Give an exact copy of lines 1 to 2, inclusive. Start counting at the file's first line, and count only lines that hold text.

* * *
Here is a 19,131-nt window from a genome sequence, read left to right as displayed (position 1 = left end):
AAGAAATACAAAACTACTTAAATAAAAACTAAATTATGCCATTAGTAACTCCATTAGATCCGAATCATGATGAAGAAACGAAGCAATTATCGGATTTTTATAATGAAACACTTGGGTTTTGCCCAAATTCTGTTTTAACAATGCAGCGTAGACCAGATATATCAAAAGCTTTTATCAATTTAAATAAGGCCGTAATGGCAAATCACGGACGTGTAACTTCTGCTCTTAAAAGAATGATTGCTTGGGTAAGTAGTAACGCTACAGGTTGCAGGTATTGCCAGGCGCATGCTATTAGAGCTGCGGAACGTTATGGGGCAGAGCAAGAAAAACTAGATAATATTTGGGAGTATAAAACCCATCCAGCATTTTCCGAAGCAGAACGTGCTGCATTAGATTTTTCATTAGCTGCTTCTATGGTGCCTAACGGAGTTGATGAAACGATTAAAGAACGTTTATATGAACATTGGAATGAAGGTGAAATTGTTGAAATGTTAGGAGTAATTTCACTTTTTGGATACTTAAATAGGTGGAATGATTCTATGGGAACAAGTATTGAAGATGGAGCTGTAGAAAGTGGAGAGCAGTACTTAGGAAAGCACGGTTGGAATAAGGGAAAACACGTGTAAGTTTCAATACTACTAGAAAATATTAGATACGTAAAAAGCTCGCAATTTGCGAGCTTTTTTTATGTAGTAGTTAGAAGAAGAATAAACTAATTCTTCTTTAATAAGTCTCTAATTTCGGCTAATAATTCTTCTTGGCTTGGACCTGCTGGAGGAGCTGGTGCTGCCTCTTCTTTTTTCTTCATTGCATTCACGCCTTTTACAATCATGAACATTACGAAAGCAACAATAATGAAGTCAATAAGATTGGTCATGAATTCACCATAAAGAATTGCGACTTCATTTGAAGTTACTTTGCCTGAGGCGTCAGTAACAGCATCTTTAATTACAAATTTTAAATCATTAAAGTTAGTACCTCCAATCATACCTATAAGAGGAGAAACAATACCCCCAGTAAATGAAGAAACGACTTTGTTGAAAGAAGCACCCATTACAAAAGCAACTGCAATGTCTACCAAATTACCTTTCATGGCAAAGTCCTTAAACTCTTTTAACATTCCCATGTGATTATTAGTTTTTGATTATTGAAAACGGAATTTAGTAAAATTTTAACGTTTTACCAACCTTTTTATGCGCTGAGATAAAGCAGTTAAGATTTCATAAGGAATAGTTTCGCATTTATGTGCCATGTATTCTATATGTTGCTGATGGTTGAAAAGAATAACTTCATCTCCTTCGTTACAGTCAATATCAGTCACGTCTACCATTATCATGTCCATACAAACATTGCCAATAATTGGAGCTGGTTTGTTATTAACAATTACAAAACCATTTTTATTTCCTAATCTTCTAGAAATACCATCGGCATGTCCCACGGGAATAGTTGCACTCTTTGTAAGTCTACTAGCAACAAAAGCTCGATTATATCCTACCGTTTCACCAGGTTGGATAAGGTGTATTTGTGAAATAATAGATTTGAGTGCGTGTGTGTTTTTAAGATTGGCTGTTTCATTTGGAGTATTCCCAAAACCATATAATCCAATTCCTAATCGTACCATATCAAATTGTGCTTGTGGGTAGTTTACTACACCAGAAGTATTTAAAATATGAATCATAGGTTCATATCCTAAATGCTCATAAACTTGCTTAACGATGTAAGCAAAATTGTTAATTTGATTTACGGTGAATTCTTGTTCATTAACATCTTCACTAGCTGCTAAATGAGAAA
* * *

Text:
Here is a 19,131-nt window from a genome sequence, read left to right as displayed (position 1 = left end):
AAGAAATACAAAACTACTTAAATAAAAACTAAATTATGCCATTAGTAACTCCATTAGATCCGAATCATGATGAAGAAACGAAGCAATTATCGGATTTTTATAATGAAACACTTGGGTTTTGCCCAAATTCTGTTTTAACAATGCAGCGTAGACCAGATATATCAAAAGCTTTTATCAATTTAAATAAGGCCGTAATGGCAAATCACGGACGTGTAACTTCTGCTCTTAAAAGAATGATTGCTTGGGTAAGTAGTAACGCTACAGGTTGCAGGTATTGCCAGGCGCATGCTATTAGAGCTGCGGAACGTTATGGGGCAGAGCAAGAAAAACTAGATAATATTTGGGAGTATAAAACCCATCCAGCATTTTCCGAAGCAGAACGTGCTGCATTAGATTTTTCATTAGCTGCTTCTATGGTGCCTAACGGAGTTGATGAAACGATTAAAGAACGTTTATATGAACATTGGAATGAAGGTGAAATTGTTGAAATGTTAGGAGTAATTTCACTTTTTGGATACTTAAATAGGTGGAATGATTCTATGGGAACAAGTATTGAAGATGGAGCTGTAGAAAGTGGAGAGCAGTACTTAGGAAAGCACGGTTGGAATAAGGGAAAACACGTGTAAGTTTCAATACTACTAGAAAATATTAGATACGTAAAAAGCTCGCAATTTGCGAGCTTTTTTTATGTAGTAGTTAGAAGAAGAATAAACTAATTCTTCTTTAATAAGTCTCTAATTTCGGCTAATAATTCTTCTTGGCTTGGACCTGCTGGAGGAGCTGGTGCTGCCTCTTCTTTTTTCTTCATTGCATTCACGCCTTTTACAATCATGAACATTACGAAAGCAACAATAATGAAGTCAATAAGATTGGTCATGAATTCACCATAAAGAATTGCGACTTCATTTGAAGTTACTTTGCCTGAGGCGTCAGTAACAGCATCTTTAATTACAAATTTTAAATCATTAAAGTTAGTACCTCCAATCATACCTATAAGAGGAGAAACAATACCCCCAGTAAATGAAGAAACGACTTTGTTGAAAGAAGCACCCATTACAAAAGCAACTGCAATGTCTACCAAATTACCTTTCATGGCAAAGTCCTTAAACTCTTTTAACATTCCCATGTGATTATTAGTTTTTGATTATTGAAAACGGAATTTAGTAAAATTTTAACGTTTTACCAACCTTTTTATGCGCTGAGATAAAGCAGTTAAGATTTCATAAGGAATAGTTTCGCATTTATGTGCCATGTATTCTATATGTTGCTGATGGTTGAAAAGAATAACTTCATCTCCTTCGTTACAGTCAATATCAGTCACGTCTACCATTATCATGTCCATACAAACATTGCCAATAATTGGAGCTGGTTTGTTATTAACAATTACAAAACCATTTTTATTTCCTAATCTTCTAGAAATACCATCGGCATGTCCCACGGGAATAGTTGCACTCTTTGTAAGTCTACTAGCAACAAAAGCTCGATTATATCCTACCGTTTCACCAGGTTGGATAAGGTGTATTTGTGAAATAATAGATTTGAGTGCGTGTGTGTTTTTAAGATTGGCTGTTTCATTTGGAGTATTCCCAAAACCATATAATCCAATTCCTAATCGTACCATATCAAATTGTGCTTGTGGGTAGTTTACTACACCAGAAGTATTTAAAATATGAATCATAGGTTCATATCCTAAATGCTCATAAACTTGCTTAACGATGTAAGCAAAATTGTTAATTTGATTTACGGTGAATTCTTGTTCATTAACATCTTCACTAGCTGCTAAATGAGAAA